Terry Zink: Security Talk

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The Stratfor hack is not over yet

The Stratfor hack is not over yet

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Thanks to Anonymous and their Christmas hacking of Stratfor, I have not only had to change my credit card number and sign up for identity theft protection, I am also the target of spear phishing attacks.

This past weekend, I got the following message in my personal email account:

From: Stratfor
To: Me
Date: Sunday, Feb 5, 2012
Subject: Stratfor: Beware of false communications

<No body of message>

Attachment: STRATFOR.pdf

The message body is empty but there is a pdf attachment that I have yet to open.  This is a spam message because the sending IP is not Stratfor’s but instead is 81.26.219.53, da.yourchance.nl.  The sending domain is historyofpop.nl which passes an SPF check.  There are a couple of ways to interpret this but it’s possible that domain is compromised and the spammer is sending mail from it.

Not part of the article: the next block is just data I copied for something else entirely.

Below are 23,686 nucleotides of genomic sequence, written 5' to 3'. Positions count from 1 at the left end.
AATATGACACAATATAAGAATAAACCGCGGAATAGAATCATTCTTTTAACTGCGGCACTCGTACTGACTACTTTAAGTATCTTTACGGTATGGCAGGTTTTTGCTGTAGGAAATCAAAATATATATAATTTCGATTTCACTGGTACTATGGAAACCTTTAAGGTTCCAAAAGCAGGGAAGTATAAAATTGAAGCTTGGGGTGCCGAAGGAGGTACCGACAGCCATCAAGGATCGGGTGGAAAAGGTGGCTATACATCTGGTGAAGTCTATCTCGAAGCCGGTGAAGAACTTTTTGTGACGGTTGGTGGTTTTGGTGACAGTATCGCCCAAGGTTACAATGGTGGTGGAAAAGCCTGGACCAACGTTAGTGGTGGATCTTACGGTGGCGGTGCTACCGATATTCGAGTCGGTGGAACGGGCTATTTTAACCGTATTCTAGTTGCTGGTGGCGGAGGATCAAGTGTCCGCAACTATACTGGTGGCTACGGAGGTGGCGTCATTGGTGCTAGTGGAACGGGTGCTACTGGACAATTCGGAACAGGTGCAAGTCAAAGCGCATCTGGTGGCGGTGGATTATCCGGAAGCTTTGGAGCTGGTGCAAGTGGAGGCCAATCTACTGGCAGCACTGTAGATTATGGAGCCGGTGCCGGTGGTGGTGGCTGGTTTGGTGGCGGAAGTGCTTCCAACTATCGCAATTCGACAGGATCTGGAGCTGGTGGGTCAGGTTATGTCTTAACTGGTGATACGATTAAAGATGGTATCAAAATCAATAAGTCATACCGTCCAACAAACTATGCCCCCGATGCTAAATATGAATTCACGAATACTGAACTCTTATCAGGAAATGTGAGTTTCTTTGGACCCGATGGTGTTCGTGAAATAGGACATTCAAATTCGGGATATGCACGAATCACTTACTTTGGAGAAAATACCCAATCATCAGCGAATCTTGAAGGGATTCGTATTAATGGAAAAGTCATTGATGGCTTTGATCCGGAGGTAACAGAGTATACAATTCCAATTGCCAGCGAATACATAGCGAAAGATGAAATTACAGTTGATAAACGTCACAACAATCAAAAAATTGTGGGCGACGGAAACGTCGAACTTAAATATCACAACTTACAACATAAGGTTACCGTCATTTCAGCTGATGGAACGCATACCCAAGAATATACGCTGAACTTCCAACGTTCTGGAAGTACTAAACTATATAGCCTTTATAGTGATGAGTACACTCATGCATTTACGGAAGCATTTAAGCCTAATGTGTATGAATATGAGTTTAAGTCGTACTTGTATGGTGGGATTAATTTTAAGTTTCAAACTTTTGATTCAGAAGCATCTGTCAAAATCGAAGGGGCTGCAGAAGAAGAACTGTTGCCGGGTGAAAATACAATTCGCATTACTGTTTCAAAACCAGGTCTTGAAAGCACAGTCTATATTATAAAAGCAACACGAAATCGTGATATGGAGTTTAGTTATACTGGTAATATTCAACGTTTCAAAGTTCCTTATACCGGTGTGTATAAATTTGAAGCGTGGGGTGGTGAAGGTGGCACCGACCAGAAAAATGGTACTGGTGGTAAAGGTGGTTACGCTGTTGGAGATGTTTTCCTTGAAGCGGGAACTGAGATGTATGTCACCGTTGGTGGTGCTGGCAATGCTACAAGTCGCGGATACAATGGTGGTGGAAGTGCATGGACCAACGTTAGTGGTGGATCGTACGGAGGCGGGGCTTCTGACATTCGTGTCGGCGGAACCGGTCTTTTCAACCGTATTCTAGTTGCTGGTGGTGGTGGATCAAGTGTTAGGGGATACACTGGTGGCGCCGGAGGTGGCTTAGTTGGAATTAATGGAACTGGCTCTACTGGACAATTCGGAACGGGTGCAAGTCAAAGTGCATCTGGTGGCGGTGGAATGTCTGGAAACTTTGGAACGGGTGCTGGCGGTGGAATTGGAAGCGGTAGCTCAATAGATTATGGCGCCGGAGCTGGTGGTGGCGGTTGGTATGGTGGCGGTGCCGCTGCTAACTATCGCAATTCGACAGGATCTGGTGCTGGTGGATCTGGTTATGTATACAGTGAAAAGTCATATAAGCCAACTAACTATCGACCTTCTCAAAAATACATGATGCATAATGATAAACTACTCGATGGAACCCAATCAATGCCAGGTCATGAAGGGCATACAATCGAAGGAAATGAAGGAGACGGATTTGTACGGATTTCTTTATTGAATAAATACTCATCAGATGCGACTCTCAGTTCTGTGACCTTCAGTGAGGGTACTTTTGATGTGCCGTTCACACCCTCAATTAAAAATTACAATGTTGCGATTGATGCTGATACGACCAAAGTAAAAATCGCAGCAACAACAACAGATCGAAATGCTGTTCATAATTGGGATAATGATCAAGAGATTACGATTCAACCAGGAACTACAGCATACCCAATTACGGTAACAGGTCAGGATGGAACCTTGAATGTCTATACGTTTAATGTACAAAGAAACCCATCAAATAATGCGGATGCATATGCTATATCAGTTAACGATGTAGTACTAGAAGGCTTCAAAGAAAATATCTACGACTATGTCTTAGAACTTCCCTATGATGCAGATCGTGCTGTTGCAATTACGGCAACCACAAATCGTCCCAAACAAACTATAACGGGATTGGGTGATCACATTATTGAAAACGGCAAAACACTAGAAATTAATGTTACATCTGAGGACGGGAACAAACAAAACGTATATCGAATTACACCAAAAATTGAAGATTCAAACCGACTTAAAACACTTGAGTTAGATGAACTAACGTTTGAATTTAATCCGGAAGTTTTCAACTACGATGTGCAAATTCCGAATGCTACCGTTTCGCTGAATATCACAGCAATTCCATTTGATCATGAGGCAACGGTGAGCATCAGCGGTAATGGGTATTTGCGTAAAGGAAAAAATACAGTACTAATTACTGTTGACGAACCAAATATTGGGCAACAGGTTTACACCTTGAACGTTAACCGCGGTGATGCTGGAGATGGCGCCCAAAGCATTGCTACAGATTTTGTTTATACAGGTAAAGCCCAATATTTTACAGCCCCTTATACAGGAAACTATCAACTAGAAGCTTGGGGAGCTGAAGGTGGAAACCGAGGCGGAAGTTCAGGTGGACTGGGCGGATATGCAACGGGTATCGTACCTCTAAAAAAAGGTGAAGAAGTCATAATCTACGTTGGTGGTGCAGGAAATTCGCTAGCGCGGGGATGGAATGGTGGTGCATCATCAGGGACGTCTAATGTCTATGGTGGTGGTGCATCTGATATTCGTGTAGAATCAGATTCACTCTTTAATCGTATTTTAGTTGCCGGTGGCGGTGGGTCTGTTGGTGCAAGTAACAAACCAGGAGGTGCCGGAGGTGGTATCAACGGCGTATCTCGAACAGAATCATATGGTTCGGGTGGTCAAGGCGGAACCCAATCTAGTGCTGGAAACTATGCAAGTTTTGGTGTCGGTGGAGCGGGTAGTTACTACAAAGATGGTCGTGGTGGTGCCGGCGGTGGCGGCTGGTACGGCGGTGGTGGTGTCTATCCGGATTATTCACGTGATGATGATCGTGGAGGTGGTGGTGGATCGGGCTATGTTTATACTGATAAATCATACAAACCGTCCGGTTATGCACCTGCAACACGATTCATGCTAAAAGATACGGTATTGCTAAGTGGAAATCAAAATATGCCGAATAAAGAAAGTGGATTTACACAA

The message looked very suspicious to me.  An empty body?  Sure, it passed an SPF check, but an empty body and a pdf attachment?  Stratfor never sends mail like that, ever.

I have not opened up the pdf attachment yet.  I suspect it is some sort of phishing message but something in the back of my head has kicked my paranoid meter into overdrive.  I’m worried that even though I am nobody special, the attachment could be an Advanced Persistent Threat.  Wasn’t RSA hacked in a similar manner last year when someone dug a message similar to that out of their spam folder?

So now this message just sits in my Stratfor folder, waiting, waiting, waiting.  For what, I am not sure.  Perhaps I will open it up on my Mac and have a look there.  Hopefully it’s just a phishing attempt and nothing more than that.

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  • Convert the pdf to text and read the textfile.

    There are plenty of pdf to text converters you could use.

  • The pdf appears to be safe, but it contains a link supposedly to a free AV on Stratfor's website, which actually downloads from a less legitimate source.

  • Didier Stevens published pdf tools to help analyze suspicious pdf files (pdfid.py and pdf-parser.py). There's even a video "Analyzing a malicious PDF File" on his blog to help guide you through the process.

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